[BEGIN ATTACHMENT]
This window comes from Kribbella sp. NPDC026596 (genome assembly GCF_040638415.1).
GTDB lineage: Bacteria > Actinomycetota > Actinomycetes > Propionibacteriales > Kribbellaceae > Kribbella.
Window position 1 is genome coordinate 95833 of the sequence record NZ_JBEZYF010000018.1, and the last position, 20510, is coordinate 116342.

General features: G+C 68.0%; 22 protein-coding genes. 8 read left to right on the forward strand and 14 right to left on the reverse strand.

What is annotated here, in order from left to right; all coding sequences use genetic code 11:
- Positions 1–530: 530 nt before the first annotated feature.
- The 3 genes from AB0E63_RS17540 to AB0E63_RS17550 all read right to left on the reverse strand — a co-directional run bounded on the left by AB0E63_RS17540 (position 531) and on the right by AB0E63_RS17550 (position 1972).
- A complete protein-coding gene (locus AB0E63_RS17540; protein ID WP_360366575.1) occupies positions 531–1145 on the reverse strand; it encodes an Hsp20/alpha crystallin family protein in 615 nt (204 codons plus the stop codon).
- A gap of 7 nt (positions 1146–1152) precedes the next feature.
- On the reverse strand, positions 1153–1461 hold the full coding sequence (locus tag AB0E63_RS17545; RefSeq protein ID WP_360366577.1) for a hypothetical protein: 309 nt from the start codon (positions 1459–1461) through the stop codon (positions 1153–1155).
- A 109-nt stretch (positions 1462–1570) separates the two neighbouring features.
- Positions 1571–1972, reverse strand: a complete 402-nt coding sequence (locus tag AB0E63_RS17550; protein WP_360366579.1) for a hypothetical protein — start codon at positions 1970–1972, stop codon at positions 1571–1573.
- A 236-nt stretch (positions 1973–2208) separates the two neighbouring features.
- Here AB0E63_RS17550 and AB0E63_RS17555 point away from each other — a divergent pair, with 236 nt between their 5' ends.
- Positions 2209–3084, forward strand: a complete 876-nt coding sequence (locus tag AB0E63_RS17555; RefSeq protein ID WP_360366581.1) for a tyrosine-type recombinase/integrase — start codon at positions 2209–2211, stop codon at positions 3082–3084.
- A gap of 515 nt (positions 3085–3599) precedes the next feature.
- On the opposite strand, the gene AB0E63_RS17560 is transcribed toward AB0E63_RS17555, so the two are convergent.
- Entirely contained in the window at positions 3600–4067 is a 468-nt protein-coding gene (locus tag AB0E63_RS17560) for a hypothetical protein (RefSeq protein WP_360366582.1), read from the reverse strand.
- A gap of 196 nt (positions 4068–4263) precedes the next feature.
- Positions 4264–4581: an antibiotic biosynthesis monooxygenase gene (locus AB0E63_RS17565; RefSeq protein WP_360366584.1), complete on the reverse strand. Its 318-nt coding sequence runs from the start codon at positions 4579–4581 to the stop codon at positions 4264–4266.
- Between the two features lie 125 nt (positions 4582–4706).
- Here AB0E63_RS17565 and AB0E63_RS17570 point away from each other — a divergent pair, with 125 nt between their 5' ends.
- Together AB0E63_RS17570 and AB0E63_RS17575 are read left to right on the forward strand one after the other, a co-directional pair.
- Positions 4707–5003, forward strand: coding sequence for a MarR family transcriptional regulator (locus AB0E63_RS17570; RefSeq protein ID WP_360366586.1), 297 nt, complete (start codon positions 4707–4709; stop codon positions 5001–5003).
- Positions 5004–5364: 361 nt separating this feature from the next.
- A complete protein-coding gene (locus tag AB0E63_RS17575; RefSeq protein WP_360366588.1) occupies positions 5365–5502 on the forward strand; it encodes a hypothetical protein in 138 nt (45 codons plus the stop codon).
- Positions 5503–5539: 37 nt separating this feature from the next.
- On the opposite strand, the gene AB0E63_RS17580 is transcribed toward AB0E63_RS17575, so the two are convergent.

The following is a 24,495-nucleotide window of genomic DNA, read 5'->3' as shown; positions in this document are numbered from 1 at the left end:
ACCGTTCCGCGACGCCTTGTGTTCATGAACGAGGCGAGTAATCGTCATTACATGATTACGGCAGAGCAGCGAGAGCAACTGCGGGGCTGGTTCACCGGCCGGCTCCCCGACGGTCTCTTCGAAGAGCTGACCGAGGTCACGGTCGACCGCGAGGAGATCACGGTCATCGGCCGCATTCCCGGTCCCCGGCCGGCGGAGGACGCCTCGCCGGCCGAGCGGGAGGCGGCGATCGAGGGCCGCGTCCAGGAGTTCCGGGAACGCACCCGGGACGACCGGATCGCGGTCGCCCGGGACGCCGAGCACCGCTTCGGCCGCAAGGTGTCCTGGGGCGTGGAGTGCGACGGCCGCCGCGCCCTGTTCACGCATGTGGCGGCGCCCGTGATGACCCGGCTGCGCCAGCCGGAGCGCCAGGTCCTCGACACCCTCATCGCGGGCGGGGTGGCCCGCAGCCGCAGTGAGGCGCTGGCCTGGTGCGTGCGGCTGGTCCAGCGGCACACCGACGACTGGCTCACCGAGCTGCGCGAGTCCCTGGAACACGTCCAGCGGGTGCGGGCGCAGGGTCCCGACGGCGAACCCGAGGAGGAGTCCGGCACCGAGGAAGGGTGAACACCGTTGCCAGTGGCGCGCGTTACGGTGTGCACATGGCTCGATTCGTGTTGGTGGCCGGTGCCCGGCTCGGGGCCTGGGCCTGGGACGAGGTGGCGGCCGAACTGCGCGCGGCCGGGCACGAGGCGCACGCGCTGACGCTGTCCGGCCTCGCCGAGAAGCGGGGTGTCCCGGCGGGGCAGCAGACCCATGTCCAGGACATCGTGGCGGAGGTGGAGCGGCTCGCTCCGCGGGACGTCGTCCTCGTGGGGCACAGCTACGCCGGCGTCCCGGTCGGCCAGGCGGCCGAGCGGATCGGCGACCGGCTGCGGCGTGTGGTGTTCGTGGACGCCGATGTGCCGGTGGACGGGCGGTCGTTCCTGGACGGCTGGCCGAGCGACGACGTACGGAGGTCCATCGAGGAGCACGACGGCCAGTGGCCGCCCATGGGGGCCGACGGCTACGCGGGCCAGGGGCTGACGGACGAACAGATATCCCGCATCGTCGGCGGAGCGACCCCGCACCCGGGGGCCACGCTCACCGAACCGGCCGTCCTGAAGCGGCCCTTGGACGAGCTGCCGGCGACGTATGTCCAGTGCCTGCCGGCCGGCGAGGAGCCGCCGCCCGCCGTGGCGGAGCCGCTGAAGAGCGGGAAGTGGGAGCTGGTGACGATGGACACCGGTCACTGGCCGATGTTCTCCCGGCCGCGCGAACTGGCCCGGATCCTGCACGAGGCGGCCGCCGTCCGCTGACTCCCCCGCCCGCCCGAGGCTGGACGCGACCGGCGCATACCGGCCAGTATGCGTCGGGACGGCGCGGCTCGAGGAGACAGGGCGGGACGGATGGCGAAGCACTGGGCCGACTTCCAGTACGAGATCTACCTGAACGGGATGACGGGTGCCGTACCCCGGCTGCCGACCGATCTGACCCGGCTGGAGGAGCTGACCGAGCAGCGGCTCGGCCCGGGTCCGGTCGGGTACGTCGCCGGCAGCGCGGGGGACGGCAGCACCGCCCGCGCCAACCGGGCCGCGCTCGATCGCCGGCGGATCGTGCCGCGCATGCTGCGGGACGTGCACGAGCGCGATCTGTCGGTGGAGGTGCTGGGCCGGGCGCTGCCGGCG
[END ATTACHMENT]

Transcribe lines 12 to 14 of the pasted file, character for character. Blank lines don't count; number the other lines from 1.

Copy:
- Positions 1571–1972, reverse strand: a complete 402-nt coding sequence (locus tag AB0E63_RS17550; protein WP_360366579.1) for a hypothetical protein — start codon at positions 1970–1972, stop codon at positions 1571–1573.
- A 236-nt stretch (positions 1973–2208) separates the two neighbouring features.
- Here AB0E63_RS17550 and AB0E63_RS17555 point away from each other — a divergent pair, with 236 nt between their 5' ends.